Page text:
Has your child recently completed their SATs? Are you now looking at their results questioning if they are ‘good’ or not? I have had many a similar conversation with parents over the last few weeks. Emails that say my child got this – is it good? What is average?

This blog is here to help you understand your child’s results and what this means for them going forwards.

The Facts

Firstly, The SATs tests are marked at the end of May and early June. All results are collated, and the government looks at what is the average score based on the overall mark for each paper. These are then converted into conversion tables where each mark is given a standardise score.

The average score is always 100, any below this is deemed to be at ‘not an age-related level’ and above this ‘greater depth’. However, I have seen many children score, just below the standard 100 mark and they are equally as capable as those children who reached the average score.

Why are SATs important?

SATs are used to monitor the progress of children during their primary school years. It is also a way of checking that they are learning the government set syllabus and meeting what ‘experts’ deem to be the appropriate knowledge at this age. Furthermore, the SATs test results are used to group children in secondary school and predict their GCSE results. Therefore, if your child scored a 100 in the SATs then they would be expected to get a 4 or 5 (the old C grade) at GCSE. If your child scored higher than 100 then it indicates their potential for a higher GCSE grade.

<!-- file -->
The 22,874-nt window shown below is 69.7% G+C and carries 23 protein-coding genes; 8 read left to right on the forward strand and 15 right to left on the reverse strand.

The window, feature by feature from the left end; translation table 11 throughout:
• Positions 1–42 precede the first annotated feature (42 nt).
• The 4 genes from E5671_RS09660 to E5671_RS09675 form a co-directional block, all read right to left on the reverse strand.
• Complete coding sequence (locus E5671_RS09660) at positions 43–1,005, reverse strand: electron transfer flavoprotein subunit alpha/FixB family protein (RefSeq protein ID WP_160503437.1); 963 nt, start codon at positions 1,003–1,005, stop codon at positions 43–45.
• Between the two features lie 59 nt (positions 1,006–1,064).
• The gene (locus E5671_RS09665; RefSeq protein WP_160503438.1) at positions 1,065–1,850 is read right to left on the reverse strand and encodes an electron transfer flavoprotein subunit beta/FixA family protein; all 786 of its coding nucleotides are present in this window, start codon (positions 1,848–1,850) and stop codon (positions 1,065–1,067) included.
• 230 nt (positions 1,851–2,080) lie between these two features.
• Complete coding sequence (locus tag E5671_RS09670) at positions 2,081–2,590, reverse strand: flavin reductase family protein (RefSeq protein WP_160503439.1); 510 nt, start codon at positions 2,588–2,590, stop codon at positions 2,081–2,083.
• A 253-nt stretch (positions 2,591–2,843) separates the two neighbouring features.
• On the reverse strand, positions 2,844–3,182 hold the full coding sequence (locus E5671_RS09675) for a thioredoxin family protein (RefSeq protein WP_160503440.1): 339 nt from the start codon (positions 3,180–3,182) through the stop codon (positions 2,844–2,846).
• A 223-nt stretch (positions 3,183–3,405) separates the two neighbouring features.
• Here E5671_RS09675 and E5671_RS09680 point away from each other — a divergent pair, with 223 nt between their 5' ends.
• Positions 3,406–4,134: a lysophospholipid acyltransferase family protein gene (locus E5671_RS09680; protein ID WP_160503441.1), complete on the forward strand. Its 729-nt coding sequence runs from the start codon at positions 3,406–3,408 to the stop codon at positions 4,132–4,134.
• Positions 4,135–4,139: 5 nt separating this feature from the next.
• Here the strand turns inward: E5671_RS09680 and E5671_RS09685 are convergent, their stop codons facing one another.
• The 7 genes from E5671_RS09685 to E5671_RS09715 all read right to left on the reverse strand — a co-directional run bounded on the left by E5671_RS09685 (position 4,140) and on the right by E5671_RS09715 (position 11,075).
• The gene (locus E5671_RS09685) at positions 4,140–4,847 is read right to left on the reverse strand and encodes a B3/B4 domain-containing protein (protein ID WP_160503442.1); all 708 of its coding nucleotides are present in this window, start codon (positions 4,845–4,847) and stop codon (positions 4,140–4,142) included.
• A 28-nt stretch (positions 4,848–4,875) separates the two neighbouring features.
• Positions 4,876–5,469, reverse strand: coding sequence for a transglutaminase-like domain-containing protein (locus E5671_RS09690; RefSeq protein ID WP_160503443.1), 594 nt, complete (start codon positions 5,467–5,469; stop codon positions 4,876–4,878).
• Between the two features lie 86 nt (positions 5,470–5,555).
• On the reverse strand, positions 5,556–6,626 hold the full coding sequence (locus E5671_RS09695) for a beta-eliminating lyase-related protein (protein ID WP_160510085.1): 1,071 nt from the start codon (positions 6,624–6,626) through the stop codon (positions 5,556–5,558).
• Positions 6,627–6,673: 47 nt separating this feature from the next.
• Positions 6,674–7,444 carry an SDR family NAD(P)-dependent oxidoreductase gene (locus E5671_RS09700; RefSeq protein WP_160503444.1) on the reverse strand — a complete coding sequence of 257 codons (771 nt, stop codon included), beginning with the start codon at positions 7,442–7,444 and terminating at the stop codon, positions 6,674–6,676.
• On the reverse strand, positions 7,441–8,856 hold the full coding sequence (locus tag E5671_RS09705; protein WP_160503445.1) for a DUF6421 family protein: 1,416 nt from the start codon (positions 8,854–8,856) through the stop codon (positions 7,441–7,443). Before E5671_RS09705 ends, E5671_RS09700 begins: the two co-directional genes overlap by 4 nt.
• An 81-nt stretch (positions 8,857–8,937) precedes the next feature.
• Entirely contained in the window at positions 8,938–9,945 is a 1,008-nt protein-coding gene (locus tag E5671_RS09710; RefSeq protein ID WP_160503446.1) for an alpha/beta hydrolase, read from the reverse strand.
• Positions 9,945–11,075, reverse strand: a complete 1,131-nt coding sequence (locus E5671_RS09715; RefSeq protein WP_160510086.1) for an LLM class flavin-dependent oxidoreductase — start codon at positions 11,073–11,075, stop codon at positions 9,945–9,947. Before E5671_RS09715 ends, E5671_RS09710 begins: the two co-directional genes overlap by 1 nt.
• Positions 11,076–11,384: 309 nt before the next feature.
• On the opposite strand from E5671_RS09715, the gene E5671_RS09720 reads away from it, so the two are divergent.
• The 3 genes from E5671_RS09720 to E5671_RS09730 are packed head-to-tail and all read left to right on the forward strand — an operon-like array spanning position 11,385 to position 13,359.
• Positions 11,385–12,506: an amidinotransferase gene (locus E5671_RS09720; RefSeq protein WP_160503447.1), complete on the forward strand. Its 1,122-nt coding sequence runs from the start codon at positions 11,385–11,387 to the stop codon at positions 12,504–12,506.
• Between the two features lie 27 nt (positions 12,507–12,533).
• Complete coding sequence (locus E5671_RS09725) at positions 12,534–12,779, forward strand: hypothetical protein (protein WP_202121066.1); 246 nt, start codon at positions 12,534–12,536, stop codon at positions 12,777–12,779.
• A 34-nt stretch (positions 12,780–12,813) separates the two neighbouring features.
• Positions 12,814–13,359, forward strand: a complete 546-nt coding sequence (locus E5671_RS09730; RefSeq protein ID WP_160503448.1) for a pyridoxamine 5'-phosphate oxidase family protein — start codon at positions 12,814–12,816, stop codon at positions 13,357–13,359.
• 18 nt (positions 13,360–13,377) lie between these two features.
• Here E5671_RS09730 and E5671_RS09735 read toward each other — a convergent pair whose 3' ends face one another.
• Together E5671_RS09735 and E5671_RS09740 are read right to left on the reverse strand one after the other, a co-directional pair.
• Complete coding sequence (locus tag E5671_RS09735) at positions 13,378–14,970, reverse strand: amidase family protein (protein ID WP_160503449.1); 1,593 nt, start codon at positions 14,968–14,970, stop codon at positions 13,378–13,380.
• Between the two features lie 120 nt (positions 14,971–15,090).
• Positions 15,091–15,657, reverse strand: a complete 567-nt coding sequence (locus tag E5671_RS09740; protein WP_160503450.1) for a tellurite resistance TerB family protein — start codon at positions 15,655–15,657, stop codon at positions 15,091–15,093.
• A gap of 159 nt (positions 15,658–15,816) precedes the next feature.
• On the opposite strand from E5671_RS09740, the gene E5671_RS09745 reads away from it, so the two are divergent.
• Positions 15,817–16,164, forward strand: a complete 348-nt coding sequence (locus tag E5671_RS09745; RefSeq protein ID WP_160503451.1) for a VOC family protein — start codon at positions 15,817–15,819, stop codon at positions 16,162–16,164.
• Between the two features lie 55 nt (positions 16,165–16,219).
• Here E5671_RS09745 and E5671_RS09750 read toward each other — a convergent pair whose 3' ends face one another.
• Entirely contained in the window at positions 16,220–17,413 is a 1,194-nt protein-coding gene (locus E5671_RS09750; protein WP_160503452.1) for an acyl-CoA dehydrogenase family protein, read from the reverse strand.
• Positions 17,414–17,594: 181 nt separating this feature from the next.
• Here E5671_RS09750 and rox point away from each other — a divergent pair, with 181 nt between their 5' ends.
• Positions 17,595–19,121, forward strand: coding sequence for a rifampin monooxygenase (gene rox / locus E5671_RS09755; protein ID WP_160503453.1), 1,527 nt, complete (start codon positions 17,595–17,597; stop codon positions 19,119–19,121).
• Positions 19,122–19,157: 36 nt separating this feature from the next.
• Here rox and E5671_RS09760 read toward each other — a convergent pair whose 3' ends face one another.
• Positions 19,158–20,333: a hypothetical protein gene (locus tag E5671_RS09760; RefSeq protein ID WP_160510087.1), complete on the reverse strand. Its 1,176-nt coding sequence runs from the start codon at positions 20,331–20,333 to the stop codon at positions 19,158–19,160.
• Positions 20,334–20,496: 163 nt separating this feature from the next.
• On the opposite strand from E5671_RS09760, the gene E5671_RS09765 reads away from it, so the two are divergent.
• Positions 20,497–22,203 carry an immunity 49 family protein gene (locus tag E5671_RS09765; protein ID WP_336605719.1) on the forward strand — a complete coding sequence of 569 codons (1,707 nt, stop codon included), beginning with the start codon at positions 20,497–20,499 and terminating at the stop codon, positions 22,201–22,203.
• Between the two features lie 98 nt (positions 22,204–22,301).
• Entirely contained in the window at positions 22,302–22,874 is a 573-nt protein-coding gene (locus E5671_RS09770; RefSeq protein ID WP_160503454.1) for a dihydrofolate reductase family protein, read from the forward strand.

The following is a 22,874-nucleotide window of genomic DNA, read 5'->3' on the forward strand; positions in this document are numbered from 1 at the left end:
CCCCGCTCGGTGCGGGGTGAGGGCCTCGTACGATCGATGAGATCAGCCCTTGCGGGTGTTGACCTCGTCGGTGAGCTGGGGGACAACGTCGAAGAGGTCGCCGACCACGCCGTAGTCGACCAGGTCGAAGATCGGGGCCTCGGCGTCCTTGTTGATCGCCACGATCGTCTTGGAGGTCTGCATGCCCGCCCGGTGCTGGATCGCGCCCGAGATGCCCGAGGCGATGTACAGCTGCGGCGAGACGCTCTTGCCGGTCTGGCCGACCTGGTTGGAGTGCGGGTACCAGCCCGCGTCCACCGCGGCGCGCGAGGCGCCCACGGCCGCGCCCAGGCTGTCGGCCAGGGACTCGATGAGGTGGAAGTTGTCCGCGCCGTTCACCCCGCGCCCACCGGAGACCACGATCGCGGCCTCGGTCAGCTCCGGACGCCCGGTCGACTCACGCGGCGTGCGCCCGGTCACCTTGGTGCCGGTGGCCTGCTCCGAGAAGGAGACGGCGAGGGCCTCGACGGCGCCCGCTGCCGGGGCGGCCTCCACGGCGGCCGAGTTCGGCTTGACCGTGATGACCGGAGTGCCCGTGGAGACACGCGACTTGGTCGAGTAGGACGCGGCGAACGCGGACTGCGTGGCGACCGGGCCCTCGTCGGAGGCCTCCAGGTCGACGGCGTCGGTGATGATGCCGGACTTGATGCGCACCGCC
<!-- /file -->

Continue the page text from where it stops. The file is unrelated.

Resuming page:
However, this is not always the case as a lot can happen in our lives between the ages of 11 and 16 and any number of events could hinder their learning. Furthermore, on the other side of this some children may not reach their full potential until their secondary years and then suddenly develop an interest and love of learning consequently achieving higher than maybe originally predicted.

In Conclusion

The SATs have always been a highly controversial topic but if your child took them this year, understanding them and their successes is extremely important, so I hope this information has helped to enlightened you.

The Conversion Table

This table below shows the raw score against the scaled score. 100, in the Scaled Score column, is considered to be average.

Reading Raw score

Scaled score Mathematics Raw score Scaled score Spelling, Punctuation and Grammar Raw score

Scaled score

0 – 2 No scaled score 0 – 2 No scaled score 0 – 2 No scaled score
3 80 3 80 3 80
4 80 4 80 4 80
5 80 5 80 5 81
6 82 6 81 6 82
7 83 7 82 7 83
8 84 8 82 8 84
9 85 9 83 9 85
10 86 10 84 10 86
11 87 11 84 11 87
12 88 12 85 12 87
13 89 13 85 13 88
14 89 14 86 14 89
15 90 15 86 15 89
16 91 16 87 16 90
17 92 17 87 17 90
18 92 18 88 18 91
19 93 19 88 19 92
20 94 20 89 20 92
21 95 21 89 21 93
22 95 22 89 22 93
23 96 23 90 23 94
24 97 24 90 24 94
25 97 25 91 25 94
26 98 26 91 26 95
27 99 27 91 27 95
28 100 28 92 28 96
29 100 29 92 29 96
30 101 30 92 30 97
31 102 31 92 31 97
32 102 32 93 32 98
33 103 33 93 33 98
34 104 34 93 34 99
35 105 35 94 35 99
36 106 36 94 36 100
37 106 37 94 37 100
38 107 38 95 38 100
39 108 39 95 39 101
40 109 40 95 40 101
41 110 41 95 41 102
42 111 42 96 42 102
43 113 43 96 43 103
44 114 44 96 44 103
45 115 45 96 45 104
46 117 46 97 46 104
47 118 47 97 47 105
48 120 48 97 48 106
49 120 49 97 49 106
50 120 50 98 50 107
51 98 51 107
52 98 52 108
53 98 53 109
54 99 54 109
55 99 55 110
56 99 56 111
57 99 57 111
58 100 58 112
59 100 59 113
60 100 60 114
61 100 61 115
62 101 62 116
63 101 63 117
64 101 64 118
65 101 65 119
66 101 66 120
67 102 67 120
68 102 68 120
69 102 69 120
70 102 70 120
71 103
72 103
73 103
74 103
75 104
76 104
77 104
78 105
79 105
80 105
81 105
82 106
83 106
84 106
85 106
86 107
87 107
88 107
89 108
90 108
91 108
92 109
93 109
94 109
95 110
96 110
97 110
98 111
99 111
100 112
101 112
102 113
103 113
104 114
105 115
106 116
107 117
108 118
109 120
110 120